Travelogs & Reflections > Carrol's Travelog > Southeast Asia

Southeast Asia

The Adventure Begins | Japan | Thailand:Bangkok to Northern Thailand | Laos | Farm in Southern Thailand | Malaysia | Indonesia | Southern Thailand | Cambodia

CAMBODIA: December 2005


The Temples of Angkor Wat:

Angkor Wat is visually, architecturally, and artistically breathtaking.  It is a massive three tiered pyramid surrounded by five beehive like towers rising 65 meters from the ground.  Angkor Wat was the centerpiece of our visit to the temples of Angkor.


Bayon Temple: The giant stone faces of Bayon have become one of the most recognized images connected to classic Khmer art and architecture.  As we continued our visit to this temple, Paul had found a postcard of one of the faces and we began the search to find this particular face among the 215 other faces. After a lot of searching we found the postcard image.  It had been reversed, which made it even more difficult.  I also found a face image that I enjoyed sketching.   


Neat Pean: When constructed, this small island temple was located in the middle of the last reservoir to be constructed.  Neak Pean may have served as an absolution fountain, and the waters were thought to have healing properties. 


The small central temple sits in the center of a cross pattern made up of light pools. Neat Pean means “coiled serpents”.  This was a peaceful spot to meditate and do some sketching.


Angkor Thom: Angkor Thom is a walled and a city surrounded by a moat that was the last capital of the Angkor Empire.  There are five entrances to the city, one for each cardine point, and the victory gate leading to the Royal Palace area.  Each gate is crowned with four giant faces.


This area has inspired me to do a lot of journaling and even more sketching. There are many places to just sit and do what you want as the rest of the family look through the temples.  It was a place of quiet and solitude.


THAILAND: December - November 2005


Khao Lak:


Cape Pakarang Boat Shed:  About half of Nam Khem Village’s 5000 residents were killed in the tsunami, as were about one-third of the residents of the smaller settlement of Cape Pakarang.  Most of the survivors had been working in the fishing industry before the tsunami struck, so the revival of that industry was necessary to boost the area’s economic recovery. The Cape Pakarang Boat Yard opened in March 2005 to build 47 long-tail boats over an 18 month period for local fishermen whose boats were destroyed.


As I approach the Boat shed, I see the boat building crews are busy putting the final touches on two boats that are in the boat shed.  Another crew is beginning a third boat. Today they will put up the aft and stern. 


In the yard they are ready to rig one of the larger boats for delivery. Another crew is working on the caulking and primer before the volunteers will start the painting, primary staining and complete the boat logo.  A team of volunteers is unloading a truckload of wood with a hack hoe as the pieces are large and heavy.  This wood came down from Laos.  Stairs are being built on the side of the boathouse to enable them to add another floor over the boathouse. A shed for lumber that will be 15’ X 15’ is beginning.  The surplus wood pile is being sorted.  Jack Fruit discs have been carved with the boatyard logo.  These will be sold at the anniversary event in December and the Tsunami Craft store.  Electric cords have been repaired.  Website development and updating is on going.  There seems to never be a quiet moment, which is good for all the volunteers and the boatyard.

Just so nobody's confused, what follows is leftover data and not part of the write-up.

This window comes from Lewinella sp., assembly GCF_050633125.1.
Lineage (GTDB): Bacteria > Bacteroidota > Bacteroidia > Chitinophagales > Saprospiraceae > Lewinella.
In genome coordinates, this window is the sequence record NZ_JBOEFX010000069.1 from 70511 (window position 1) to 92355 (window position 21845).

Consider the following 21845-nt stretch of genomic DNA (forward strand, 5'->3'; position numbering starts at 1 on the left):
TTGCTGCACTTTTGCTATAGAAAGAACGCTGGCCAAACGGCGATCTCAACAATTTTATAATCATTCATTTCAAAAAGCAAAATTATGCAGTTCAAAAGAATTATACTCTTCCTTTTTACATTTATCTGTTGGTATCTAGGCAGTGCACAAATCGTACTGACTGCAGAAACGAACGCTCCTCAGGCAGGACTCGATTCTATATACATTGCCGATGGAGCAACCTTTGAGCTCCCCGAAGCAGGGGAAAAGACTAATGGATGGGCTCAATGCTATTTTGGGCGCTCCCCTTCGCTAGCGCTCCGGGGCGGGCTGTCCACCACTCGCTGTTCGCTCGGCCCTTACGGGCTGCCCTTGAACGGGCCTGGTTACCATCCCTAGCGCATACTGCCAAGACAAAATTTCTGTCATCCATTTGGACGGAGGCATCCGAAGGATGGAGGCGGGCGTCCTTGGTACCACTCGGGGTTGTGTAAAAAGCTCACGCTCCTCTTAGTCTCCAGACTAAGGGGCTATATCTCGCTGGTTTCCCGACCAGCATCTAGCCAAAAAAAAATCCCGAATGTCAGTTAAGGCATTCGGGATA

I have collected shavings from the jack Fruit Wood tree to be used for tie dying when I return home.  I also carved a disc of the same wood of the stencil design of a long tail-boat to be sent home.


My heartfelt thanks to Scott for giving me the opportunity to share this week with the other volunteers and especially the long tail boat builders.  You have been instrumental in my being able to create memories that will last a lifetime.  Your inclusive leadership allowed for the learning of new skills as well as making me stretch beyond my comfort zone.  Scott, your vision, determination, and ability to stay focused on the results needed for the fisherman to support their families and community gives all of us the inspiration to contribute anyway that we are able.  Scott Carver, has donated his time, talent, and treasure for two years to guarantee the success and continuity of the boatyard project.    God’s Blessings to all who are a part of this project.


INDONESIA: November 2005


Lake Toba:


North Sumatra’s Crater Lake: Lake Toba is Southeast Asia’s largest fresh water lake.  It was formed by a colossal volcanic eruption 80,000 years ago, leaving a spectacular caldron with wonderful landscapes.  The island of Samosir is the cultural and spiritual heartland of the friendly Toba Batak people.


We walked the entire TukTuk peninsula to see all the different locations and activities that are available for visitors and also to enjoy the environment that surrounds this village.


The Batak prints that are made by the village people in this area were unique in design and gave me an idea of the life of former years in the hills surrounding the villages. I was able to get one of the prints for the quilt that I will be developing when I return from this trip.